Re: [Videolib] classroom use of "home and community viewing"

From: Jessica Rosner <maddux2014@gmail.com>
Date: Wed Jul 29 2009 - 11:31:34 PDT

um typing too fast as usual that first word should CITE not sigh. Still
recovering from ugly Cub loss last night.

On Wed, Jul 29, 2009 at 2:30 PM, Jessica Rosner <maddux2014@gmail.com>wrote:

> Sigh than cite ANY case in the long history of "Fair Use' other than Sony
> that has ever allowed a long complete work. Also ANY other case in which the
> use was NOT transformative (as in being used to create part of a NEW work)
> There have been many cases since then. Though it appears the Georgia State
> case will be settled before it gets to trial it is DIRECTLY on point. School
> claimed that it could put whole works ( actually in this case only whole
> articles and chapters not I believe an entire LONG book) under "Fair Use'
> but as soon as the publishers took action they backed down.
> I agree what is needed here is frankly a major rights holder to either sue
> or at least take some kind of action to get this over once and for all.
> Funny thing
> is I have seen a variety of justifications for streaming on whole films
> usually it is some kind of weird mix of "Fair Use" and the TEACH act but
> neither covers it completely and if one brings in the DMCA all else
> basically becomes irrelevant because it is VERY clear you can't break the
> encryption in order to stream but somehow this gets conveniently ignored.
>
> One more point the first poster said maybe librarians here where
> reluctant to discuss this because distributors are on this listserv. I don't
> doubt it and I am naive I know a LOT of illegal streaming of feature films
> is going on campuses all over the country through official ( i.e media or
> library etc) offices. So if Michael, you etc believe it is "fair use " or
> covered under TEACH to stream the whole film why should one be afraid to
> discuss it openly ?
>
>
> On Wed, Jul 29, 2009 at 2:13 PM, <ghandman@library.berkeley.edu> wrote:
>
>> Fairs Use" is not a cuddly phrase to help colleges
>> save money because something is being used for education.
>>
>> I agree...
>>
>> It has a VERY
>> specific legal history that it is meant to allow people to use otherwise
>> copyrighted works to create new works.
>>
>> I don't agree. Fair use is a very old concept of law that's much
>> broader than what you're saying here. It has nothing specifically to
>> do with the creation of new works... Transformative uses are, indeed,
>> one possible fair use, but not the only. I don't know WHERE you got
>> fixated on this as the sole litmus for testing fair use...it's simply
>> not the case.
>>
>>
>>
>> No one on this list has ever (to my failing memory, at least) suggested
>> that copping entire works
>>
>>
>> > Seriously Gary. You now believe it is "fair use' to stream an entire
>> film
>> > ?
>> > If it were legal to claim "Fair Use " to copy an entire work why the
>> heck
>> > buy more than one copy of a book for class just make copies and claim
>> > "fair
>> > use" Why not stream the books too ? The ONLY case in the history of
>> > copyright that allowed "Fair Use' for an ENTIRE long work which was the
>> > Sony
>> > Case 25 years ago and for HOME USE ONLY. The ENTIRE history of "Fair Use
>> "
>> > is that it allows you to use a portion of a copyrighted work to create
>> a
>> > new work ( lecture,article book). In the case where the whole work is
>> > small
>> > by itself it is possible to use it as part of another work but "Fair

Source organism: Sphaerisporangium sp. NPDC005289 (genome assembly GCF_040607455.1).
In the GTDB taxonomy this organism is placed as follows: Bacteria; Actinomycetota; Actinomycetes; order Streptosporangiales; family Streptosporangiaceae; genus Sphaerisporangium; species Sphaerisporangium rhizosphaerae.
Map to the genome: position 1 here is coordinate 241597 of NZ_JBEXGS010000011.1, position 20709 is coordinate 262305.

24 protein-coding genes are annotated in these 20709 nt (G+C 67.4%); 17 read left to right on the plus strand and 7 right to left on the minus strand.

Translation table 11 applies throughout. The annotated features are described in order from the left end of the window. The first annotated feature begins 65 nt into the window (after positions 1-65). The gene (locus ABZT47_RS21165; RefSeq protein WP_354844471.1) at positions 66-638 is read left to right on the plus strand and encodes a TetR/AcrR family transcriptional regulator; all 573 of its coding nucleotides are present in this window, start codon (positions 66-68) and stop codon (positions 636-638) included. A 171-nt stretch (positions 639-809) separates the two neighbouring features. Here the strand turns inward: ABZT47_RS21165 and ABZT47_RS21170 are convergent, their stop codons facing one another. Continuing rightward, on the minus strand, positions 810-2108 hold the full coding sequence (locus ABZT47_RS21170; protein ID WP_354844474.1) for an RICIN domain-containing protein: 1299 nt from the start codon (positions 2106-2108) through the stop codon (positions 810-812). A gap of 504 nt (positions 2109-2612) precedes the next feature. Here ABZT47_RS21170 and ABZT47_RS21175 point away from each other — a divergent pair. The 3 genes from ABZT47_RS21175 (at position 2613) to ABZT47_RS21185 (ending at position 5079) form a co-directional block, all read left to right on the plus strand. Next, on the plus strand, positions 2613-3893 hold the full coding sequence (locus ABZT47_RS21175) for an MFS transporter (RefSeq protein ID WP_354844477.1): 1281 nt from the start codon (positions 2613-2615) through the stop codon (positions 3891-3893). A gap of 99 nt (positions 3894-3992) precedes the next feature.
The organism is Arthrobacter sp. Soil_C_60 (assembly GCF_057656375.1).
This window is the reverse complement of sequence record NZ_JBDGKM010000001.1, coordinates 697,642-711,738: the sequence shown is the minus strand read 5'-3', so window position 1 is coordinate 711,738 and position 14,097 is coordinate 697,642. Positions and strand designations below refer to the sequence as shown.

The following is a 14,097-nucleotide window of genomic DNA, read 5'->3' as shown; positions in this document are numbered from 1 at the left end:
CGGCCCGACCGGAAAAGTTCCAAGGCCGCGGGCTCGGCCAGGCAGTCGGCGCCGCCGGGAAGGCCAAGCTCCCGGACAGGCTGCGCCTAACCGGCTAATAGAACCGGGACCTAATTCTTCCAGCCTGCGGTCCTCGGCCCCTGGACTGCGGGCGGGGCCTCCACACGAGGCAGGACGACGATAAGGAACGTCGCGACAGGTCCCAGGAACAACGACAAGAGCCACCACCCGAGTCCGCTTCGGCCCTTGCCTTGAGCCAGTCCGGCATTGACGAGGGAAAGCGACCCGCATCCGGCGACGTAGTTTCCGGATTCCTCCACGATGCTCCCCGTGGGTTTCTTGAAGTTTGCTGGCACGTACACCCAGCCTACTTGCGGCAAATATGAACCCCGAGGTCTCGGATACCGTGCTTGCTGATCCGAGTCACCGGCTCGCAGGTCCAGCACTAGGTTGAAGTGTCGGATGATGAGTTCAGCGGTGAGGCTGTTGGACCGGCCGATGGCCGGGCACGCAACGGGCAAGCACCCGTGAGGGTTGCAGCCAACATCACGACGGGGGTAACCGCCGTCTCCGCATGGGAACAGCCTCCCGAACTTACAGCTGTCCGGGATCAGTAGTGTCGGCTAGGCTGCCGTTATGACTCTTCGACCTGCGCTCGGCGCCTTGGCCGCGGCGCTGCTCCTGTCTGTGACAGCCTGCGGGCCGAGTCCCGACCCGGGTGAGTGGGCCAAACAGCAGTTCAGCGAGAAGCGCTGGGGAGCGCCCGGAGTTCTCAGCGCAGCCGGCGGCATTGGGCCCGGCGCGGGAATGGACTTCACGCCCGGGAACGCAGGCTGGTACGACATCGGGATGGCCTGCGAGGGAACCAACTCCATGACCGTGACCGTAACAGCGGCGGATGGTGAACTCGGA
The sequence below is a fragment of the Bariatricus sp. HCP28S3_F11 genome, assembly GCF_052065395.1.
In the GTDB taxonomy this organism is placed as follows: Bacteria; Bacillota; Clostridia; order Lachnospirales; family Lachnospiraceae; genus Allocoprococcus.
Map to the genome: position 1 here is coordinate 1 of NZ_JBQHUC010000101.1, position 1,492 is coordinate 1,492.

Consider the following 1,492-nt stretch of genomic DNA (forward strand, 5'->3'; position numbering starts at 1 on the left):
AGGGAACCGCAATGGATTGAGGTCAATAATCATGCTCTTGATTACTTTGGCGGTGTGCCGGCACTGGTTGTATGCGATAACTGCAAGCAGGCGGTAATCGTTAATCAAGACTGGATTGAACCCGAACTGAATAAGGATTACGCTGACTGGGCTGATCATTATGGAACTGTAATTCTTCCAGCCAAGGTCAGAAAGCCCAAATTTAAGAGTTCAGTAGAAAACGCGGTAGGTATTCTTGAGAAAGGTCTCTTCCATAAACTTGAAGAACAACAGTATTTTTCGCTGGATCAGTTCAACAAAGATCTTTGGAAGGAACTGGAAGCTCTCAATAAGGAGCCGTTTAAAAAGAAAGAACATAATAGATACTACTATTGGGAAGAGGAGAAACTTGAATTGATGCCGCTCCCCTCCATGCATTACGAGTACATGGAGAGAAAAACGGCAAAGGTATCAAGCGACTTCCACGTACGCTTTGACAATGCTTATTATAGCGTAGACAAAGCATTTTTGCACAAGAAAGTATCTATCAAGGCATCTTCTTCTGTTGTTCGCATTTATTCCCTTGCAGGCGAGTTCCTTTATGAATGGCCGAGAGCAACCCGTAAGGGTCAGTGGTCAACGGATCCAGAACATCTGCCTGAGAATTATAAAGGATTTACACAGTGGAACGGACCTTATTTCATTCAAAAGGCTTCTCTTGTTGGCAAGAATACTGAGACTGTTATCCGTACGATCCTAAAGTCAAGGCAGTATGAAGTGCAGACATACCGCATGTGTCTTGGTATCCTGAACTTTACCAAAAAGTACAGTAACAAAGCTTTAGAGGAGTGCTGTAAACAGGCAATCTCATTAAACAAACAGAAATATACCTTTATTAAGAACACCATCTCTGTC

>> Use"
>> > as a defense against using a whole work just because basically you don't
>> > want to spend the money to either buy more copies or license it for
>> > streaming is not remotely the same. As recently as Monday a judge ruled
>> > against "Fair Use" as a defense for a student sharing downloads. He was
>> > not
>> > profiting from it but "Fairs Use" is not a cuddly phrase to help
>> > colleges
>> > save money because something is being used for education.It has a VERY
>> > specific legal history that it is meant to allow people to use otherwise
>> > copyrighted works to create new works.This is kind of critical issue
>> which
>> > is why I am so vocal. Kind of sensitive since this was at least part of
>> > the
>> > reason I lost my job. I assume folks have been following the Georgia
>> State
>> > case which is almost directly on point. Georgia State argued that "fair
>> > use"
>> > covered entire works and put a bunch of written works
>> > up on their web site for classroom use. They were sued by a group of
>> small
>> > publishers. They have now backed down but the fight is now over if the
>> > publishers can get DAMAGES for the previous violation. Do to "sovereign
>> > immunity" ( being a state school) the answer appears not but the
>> > publishers
>> > are still pushing for a judgement on this.
>> >
>> > Gary
>> > is it now your opinion that "Fair Use" would allow you to stream any
>> > item in the library for a course ? That certainly would be a change.
>> >
>> > On Wed, Jul 29, 2009 at 1:31 PM, <ghandman@library.berkeley.edu> wrote:
>> >
>> >> Brilliant, John
>> >>
>> >> By the way, these discussions don't generally tend to denigrate or
>> >> downplay fair use--Jessica does.
>> >>
>> >> Gary
>> >>
>> >>
>> >>
>> >> > I agree with Michael, and so do a lot of other people/orgs. Fair
>> >> > Use's 3rd factor does not need to be satisfied in order for a use to
>> >> > be considered fair under the law. Music librarians have been
>> >> > providing access to complete works via streaming reserves for years:
>> >> > see MLA's Statement on the Digital Transmission of Electronic
>> >> > Reserves - http://bit.ly/ABppj - "Digital copies may be made of
>> whole
>> >> > movements or whole works."
>> >> >
>> >> > For a more general statement see ARL's "Applying Fair Use in the
>> >> > Development of Electronic Reserves Systems" - http://bit.ly/37LrEr -
>> >> > "Because the amount that a faculty member assigns depends on many
>> >> > factors, such as relevance to the teaching objective and the overall
>> >> > amount of material assigned, librarians may also consider whether the
>> >> > amount, even the entire work, is appropriate to support the lesson or